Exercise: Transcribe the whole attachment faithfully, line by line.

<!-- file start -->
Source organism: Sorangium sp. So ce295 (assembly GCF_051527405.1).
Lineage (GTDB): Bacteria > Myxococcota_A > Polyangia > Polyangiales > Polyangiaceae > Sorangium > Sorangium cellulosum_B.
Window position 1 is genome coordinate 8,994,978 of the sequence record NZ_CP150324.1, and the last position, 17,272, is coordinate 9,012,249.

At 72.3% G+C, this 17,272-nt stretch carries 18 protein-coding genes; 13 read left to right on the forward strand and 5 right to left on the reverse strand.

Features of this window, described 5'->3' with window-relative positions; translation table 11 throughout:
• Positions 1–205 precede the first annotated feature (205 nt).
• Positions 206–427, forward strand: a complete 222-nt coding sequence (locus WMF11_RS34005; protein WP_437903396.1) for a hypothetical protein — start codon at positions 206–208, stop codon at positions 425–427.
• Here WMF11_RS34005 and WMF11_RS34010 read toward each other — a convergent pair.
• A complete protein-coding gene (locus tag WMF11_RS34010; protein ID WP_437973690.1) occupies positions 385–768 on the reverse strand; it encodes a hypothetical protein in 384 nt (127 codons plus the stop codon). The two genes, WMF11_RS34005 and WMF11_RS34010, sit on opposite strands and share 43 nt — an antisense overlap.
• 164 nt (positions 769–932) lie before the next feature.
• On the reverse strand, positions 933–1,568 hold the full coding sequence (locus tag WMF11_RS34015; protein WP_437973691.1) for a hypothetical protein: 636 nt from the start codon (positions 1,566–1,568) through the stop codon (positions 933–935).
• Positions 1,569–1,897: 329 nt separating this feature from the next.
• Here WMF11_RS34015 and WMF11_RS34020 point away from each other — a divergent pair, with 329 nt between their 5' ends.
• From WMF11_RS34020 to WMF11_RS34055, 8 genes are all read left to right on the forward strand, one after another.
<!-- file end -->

Source organism: Sorangium sp. So ce295 (assembly GCF_051527405.1).
Lineage (GTDB): Bacteria > Myxococcota_A > Polyangia > Polyangiales > Polyangiaceae > Sorangium > Sorangium cellulosum_B.
Window position 1 is genome coordinate 8,994,978 of the sequence record NZ_CP150324.1, and the last position, 17,272, is coordinate 9,012,249.

At 72.3% G+C, this 17,272-nt stretch carries 18 protein-coding genes; 13 read left to right on the forward strand and 5 right to left on the reverse strand.

Features of this window, described 5'->3' with window-relative positions; translation table 11 throughout:
• Positions 1–205 precede the first annotated feature (205 nt).
• Positions 206–427, forward strand: a complete 222-nt coding sequence (locus WMF11_RS34005; protein WP_437903396.1) for a hypothetical protein — start codon at positions 206–208, stop codon at positions 425–427.
• Here WMF11_RS34005 and WMF11_RS34010 read toward each other — a convergent pair.
• A complete protein-coding gene (locus tag WMF11_RS34010; protein ID WP_437973690.1) occupies positions 385–768 on the reverse strand; it encodes a hypothetical protein in 384 nt (127 codons plus the stop codon). The two genes, WMF11_RS34005 and WMF11_RS34010, sit on opposite strands and share 43 nt — an antisense overlap.
• 164 nt (positions 769–932) lie before the next feature.
• On the reverse strand, positions 933–1,568 hold the full coding sequence (locus tag WMF11_RS34015; protein WP_437973691.1) for a hypothetical protein: 636 nt from the start codon (positions 1,566–1,568) through the stop codon (positions 933–935).
• Positions 1,569–1,897: 329 nt separating this feature from the next.
• Here WMF11_RS34015 and WMF11_RS34020 point away from each other — a divergent pair, with 329 nt between their 5' ends.
• From WMF11_RS34020 to WMF11_RS34055, 8 genes are all read left to right on the forward strand, one after another.